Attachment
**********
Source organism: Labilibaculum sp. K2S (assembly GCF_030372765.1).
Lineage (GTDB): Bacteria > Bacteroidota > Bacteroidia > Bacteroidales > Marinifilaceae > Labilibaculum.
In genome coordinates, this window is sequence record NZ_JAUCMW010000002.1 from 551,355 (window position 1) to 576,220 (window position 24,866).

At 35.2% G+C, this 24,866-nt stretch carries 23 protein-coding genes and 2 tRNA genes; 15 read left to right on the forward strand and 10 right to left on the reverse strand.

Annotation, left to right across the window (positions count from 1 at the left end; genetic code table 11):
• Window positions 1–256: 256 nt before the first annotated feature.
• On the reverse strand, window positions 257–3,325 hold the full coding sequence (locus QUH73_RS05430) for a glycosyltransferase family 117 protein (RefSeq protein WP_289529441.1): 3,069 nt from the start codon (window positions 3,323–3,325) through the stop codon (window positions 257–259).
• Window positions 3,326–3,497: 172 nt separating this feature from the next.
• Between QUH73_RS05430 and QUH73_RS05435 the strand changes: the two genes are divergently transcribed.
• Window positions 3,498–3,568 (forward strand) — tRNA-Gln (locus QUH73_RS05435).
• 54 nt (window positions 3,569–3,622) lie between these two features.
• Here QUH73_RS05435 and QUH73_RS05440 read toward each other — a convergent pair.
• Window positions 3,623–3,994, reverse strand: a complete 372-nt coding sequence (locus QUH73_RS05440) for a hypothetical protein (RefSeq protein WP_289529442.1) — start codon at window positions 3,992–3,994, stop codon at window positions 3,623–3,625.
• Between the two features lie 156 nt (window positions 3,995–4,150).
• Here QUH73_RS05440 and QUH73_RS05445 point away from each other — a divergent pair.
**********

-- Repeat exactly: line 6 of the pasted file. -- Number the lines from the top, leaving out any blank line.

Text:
• Window positions 1–256: 256 nt before the first annotated feature.